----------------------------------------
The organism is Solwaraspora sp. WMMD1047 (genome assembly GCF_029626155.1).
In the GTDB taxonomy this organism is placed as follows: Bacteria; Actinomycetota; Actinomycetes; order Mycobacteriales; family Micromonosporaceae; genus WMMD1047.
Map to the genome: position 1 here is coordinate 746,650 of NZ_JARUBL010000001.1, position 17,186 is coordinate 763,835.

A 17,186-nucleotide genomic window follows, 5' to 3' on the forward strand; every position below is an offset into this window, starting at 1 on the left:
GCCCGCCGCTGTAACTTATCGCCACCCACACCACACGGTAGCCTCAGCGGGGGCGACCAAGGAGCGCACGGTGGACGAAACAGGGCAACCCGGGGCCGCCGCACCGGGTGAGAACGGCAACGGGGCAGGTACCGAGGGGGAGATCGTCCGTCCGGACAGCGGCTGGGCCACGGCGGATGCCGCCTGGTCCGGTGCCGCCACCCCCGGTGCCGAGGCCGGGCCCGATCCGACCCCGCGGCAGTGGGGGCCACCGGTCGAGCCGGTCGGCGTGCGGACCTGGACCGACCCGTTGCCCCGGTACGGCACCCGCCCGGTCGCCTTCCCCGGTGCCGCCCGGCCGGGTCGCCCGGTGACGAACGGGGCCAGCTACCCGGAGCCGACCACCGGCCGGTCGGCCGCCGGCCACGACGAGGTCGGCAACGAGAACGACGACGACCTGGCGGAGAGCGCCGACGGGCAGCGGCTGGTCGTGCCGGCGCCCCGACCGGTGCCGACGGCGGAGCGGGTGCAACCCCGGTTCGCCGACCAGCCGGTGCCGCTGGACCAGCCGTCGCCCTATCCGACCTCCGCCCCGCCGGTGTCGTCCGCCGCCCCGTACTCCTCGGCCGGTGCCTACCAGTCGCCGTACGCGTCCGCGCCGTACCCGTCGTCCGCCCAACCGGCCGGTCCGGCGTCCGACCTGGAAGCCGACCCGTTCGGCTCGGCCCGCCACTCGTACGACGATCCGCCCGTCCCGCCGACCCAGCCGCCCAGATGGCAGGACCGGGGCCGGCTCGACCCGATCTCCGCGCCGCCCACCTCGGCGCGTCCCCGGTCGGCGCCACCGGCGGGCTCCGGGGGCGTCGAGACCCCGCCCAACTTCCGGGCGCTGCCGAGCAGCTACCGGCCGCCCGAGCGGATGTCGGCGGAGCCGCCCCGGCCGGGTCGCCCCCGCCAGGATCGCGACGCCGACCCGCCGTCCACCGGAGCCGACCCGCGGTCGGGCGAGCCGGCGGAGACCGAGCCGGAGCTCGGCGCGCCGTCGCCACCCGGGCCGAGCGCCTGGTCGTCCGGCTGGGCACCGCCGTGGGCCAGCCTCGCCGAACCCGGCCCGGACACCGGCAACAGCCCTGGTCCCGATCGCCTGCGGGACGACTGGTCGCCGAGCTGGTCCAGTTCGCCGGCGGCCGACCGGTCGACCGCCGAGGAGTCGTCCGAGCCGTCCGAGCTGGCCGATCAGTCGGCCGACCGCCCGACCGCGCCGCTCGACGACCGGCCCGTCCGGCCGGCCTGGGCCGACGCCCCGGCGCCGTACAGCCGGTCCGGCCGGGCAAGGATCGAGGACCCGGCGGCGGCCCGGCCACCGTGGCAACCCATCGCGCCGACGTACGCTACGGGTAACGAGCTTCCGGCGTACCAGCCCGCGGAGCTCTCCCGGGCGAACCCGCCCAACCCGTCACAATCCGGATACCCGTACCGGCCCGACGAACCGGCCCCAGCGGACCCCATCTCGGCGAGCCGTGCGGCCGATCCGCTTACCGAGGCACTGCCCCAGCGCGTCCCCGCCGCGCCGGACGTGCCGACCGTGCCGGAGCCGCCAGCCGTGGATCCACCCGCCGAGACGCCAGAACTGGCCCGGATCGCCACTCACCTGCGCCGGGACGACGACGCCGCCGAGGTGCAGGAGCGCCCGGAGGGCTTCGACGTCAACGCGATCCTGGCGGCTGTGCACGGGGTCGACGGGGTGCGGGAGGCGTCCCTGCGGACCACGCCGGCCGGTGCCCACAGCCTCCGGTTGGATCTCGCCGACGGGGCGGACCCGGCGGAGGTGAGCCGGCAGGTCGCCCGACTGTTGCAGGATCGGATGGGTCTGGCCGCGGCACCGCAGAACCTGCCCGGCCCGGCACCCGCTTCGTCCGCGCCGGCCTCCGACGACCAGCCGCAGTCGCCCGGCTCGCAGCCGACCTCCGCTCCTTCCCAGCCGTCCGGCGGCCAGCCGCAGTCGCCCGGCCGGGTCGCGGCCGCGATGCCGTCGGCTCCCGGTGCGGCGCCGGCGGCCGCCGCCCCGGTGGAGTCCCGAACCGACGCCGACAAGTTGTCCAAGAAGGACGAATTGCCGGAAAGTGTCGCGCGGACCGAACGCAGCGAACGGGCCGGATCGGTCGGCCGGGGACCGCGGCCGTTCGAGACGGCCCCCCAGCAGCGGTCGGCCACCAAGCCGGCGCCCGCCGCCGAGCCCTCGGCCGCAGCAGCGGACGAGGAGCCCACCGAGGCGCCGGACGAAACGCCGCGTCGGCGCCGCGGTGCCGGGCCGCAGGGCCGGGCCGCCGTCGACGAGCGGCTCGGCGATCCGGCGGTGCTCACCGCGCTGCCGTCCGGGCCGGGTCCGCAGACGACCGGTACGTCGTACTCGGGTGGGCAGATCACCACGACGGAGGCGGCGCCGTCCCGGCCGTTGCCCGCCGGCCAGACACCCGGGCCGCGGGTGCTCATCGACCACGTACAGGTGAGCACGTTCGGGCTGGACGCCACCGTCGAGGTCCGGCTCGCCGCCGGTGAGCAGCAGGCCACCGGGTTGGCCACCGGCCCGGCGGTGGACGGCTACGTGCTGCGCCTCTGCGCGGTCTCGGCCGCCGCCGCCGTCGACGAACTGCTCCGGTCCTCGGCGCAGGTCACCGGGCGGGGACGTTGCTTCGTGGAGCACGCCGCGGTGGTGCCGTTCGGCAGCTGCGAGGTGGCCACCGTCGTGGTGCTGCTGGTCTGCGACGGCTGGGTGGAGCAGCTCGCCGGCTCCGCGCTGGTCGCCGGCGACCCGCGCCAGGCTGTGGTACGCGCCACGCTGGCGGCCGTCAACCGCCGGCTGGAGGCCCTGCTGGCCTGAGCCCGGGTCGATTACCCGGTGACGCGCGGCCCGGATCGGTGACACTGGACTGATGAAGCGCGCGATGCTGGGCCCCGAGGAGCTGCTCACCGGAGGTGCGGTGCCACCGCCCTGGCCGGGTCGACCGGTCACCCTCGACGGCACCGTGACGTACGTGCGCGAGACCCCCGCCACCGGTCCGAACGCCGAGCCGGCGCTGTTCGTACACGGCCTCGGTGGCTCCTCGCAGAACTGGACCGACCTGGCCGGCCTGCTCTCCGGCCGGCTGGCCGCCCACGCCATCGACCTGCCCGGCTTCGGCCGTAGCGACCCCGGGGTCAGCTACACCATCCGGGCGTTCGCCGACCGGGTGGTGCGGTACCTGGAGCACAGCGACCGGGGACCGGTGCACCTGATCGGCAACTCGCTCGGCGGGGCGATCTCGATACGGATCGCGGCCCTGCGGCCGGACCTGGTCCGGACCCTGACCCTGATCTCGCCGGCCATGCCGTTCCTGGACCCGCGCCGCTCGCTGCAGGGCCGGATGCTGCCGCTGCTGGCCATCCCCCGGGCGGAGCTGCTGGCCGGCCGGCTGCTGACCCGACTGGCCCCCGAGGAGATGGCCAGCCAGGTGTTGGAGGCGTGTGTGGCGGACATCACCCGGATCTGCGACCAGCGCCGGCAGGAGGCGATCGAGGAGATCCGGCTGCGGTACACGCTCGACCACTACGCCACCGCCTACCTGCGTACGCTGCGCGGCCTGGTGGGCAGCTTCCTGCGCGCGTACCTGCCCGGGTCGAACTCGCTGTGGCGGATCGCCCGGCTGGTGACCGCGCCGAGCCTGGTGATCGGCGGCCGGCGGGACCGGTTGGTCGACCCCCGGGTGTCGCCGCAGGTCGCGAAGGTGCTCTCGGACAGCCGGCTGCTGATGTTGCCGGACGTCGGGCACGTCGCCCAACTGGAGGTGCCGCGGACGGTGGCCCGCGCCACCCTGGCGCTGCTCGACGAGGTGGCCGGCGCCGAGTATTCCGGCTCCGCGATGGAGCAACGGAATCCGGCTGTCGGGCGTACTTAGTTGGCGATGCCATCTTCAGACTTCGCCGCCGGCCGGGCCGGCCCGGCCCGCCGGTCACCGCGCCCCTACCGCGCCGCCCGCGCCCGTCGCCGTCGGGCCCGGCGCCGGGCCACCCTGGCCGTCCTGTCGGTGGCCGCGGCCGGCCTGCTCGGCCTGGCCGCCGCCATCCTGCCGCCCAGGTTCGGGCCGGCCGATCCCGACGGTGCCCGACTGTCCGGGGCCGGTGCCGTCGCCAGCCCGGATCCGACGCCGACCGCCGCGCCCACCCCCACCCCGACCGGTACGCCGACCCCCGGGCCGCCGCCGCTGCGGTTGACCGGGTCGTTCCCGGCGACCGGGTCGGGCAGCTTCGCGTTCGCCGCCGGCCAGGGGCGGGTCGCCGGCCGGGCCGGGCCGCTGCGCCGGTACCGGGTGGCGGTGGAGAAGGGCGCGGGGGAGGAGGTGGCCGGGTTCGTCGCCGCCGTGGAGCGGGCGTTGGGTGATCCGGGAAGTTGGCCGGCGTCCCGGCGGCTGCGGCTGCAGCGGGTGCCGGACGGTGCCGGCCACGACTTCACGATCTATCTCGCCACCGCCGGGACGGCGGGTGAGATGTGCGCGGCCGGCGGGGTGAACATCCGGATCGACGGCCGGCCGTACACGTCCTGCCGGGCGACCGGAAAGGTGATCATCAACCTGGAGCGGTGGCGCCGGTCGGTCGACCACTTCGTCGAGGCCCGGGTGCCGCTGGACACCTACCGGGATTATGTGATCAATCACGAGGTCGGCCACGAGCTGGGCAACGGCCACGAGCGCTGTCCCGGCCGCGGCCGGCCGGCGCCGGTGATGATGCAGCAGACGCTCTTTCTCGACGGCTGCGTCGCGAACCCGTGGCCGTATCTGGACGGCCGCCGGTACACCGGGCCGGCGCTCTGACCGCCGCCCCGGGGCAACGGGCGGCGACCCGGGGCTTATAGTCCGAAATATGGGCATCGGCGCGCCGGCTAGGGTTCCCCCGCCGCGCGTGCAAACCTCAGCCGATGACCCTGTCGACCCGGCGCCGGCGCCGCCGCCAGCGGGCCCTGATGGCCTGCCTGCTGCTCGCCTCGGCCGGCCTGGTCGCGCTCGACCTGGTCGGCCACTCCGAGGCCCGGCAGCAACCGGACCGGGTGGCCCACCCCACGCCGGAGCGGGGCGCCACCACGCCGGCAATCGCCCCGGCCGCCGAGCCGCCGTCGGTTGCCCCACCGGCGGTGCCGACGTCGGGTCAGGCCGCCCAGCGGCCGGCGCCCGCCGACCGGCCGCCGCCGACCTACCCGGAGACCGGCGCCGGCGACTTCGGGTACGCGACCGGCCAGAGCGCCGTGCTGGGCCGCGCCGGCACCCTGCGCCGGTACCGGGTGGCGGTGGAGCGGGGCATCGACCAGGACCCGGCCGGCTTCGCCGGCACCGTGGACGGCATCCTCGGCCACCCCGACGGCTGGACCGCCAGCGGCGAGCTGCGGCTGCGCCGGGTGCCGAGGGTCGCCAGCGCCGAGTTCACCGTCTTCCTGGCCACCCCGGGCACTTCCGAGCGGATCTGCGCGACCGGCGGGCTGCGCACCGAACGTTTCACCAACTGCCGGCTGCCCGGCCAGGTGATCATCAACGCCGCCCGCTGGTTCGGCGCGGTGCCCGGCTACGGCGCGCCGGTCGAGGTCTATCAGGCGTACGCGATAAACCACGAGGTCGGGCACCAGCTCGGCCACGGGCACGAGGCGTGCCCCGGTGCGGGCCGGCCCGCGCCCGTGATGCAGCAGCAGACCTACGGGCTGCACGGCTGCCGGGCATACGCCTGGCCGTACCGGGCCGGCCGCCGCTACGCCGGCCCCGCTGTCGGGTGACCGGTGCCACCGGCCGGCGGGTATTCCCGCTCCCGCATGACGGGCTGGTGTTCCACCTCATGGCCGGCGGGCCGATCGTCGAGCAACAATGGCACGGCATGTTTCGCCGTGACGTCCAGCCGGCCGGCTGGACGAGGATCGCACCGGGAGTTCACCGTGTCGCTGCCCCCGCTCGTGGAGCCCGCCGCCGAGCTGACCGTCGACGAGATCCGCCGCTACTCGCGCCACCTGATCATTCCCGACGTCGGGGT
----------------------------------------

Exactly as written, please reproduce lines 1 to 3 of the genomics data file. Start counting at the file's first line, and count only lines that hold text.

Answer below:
The organism is Solwaraspora sp. WMMD1047 (genome assembly GCF_029626155.1).
In the GTDB taxonomy this organism is placed as follows: Bacteria; Actinomycetota; Actinomycetes; order Mycobacteriales; family Micromonosporaceae; genus WMMD1047.
Map to the genome: position 1 here is coordinate 746,650 of NZ_JARUBL010000001.1, position 17,186 is coordinate 763,835.